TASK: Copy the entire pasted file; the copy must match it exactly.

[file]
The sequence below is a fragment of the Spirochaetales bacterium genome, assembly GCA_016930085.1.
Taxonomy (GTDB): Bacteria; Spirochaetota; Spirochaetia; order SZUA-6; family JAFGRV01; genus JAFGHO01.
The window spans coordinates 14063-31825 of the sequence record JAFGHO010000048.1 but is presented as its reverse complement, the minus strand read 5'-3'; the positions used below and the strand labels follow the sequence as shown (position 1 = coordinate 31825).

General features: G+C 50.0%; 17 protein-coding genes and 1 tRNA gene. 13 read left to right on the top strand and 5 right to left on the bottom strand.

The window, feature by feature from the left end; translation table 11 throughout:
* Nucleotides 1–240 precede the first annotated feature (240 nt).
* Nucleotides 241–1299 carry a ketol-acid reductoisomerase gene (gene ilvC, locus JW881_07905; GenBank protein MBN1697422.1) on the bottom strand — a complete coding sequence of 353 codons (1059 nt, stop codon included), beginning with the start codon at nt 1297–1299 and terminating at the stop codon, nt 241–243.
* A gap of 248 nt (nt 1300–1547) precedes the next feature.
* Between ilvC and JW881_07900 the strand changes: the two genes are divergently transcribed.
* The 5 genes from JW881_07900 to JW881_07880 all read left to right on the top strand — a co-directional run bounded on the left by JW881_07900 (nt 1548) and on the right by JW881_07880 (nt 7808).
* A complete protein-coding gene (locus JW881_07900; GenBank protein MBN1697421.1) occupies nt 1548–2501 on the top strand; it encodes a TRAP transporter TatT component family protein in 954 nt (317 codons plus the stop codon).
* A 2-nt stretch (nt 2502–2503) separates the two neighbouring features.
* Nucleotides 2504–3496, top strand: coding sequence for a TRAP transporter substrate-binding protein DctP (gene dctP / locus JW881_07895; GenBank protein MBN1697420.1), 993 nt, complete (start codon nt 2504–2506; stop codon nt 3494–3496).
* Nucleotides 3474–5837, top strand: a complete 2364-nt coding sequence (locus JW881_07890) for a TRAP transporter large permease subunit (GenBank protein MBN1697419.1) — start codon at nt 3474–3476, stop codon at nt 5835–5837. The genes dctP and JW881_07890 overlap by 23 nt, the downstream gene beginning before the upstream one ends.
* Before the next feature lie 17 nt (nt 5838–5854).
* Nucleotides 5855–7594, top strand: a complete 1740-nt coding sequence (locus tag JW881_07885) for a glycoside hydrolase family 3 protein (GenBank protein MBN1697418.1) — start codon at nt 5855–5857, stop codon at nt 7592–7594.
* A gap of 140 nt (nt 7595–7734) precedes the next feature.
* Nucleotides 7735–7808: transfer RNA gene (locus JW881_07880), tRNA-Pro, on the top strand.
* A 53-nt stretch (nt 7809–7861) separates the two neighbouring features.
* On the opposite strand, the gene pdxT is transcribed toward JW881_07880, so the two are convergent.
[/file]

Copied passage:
The sequence below is a fragment of the Spirochaetales bacterium genome, assembly GCA_016930085.1.
Taxonomy (GTDB): Bacteria; Spirochaetota; Spirochaetia; order SZUA-6; family JAFGRV01; genus JAFGHO01.
The window spans coordinates 14063-31825 of the sequence record JAFGHO010000048.1 but is presented as its reverse complement, the minus strand read 5'-3'; the positions used below and the strand labels follow the sequence as shown (position 1 = coordinate 31825).

General features: G+C 50.0%; 17 protein-coding genes and 1 tRNA gene. 13 read left to right on the top strand and 5 right to left on the bottom strand.

The window, feature by feature from the left end; translation table 11 throughout:
* Nucleotides 1–240 precede the first annotated feature (240 nt).
* Nucleotides 241–1299 carry a ketol-acid reductoisomerase gene (gene ilvC, locus JW881_07905; GenBank protein MBN1697422.1) on the bottom strand — a complete coding sequence of 353 codons (1059 nt, stop codon included), beginning with the start codon at nt 1297–1299 and terminating at the stop codon, nt 241–243.
* A gap of 248 nt (nt 1300–1547) precedes the next feature.
* Between ilvC and JW881_07900 the strand changes: the two genes are divergently transcribed.
* The 5 genes from JW881_07900 to JW881_07880 all read left to right on the top strand — a co-directional run bounded on the left by JW881_07900 (nt 1548) and on the right by JW881_07880 (nt 7808).
* A complete protein-coding gene (locus JW881_07900; GenBank protein MBN1697421.1) occupies nt 1548–2501 on the top strand; it encodes a TRAP transporter TatT component family protein in 954 nt (317 codons plus the stop codon).
* A 2-nt stretch (nt 2502–2503) separates the two neighbouring features.
* Nucleotides 2504–3496, top strand: coding sequence for a TRAP transporter substrate-binding protein DctP (gene dctP / locus JW881_07895; GenBank protein MBN1697420.1), 993 nt, complete (start codon nt 2504–2506; stop codon nt 3494–3496).
* Nucleotides 3474–5837, top strand: a complete 2364-nt coding sequence (locus JW881_07890) for a TRAP transporter large permease subunit (GenBank protein MBN1697419.1) — start codon at nt 3474–3476, stop codon at nt 5835–5837. The genes dctP and JW881_07890 overlap by 23 nt, the downstream gene beginning before the upstream one ends.
* Before the next feature lie 17 nt (nt 5838–5854).
* Nucleotides 5855–7594, top strand: a complete 1740-nt coding sequence (locus tag JW881_07885) for a glycoside hydrolase family 3 protein (GenBank protein MBN1697418.1) — start codon at nt 5855–5857, stop codon at nt 7592–7594.
* A gap of 140 nt (nt 7595–7734) precedes the next feature.
* Nucleotides 7735–7808: transfer RNA gene (locus JW881_07880), tRNA-Pro, on the top strand.
* A 53-nt stretch (nt 7809–7861) separates the two neighbouring features.
* On the opposite strand, the gene pdxT is transcribed toward JW881_07880, so the two are convergent.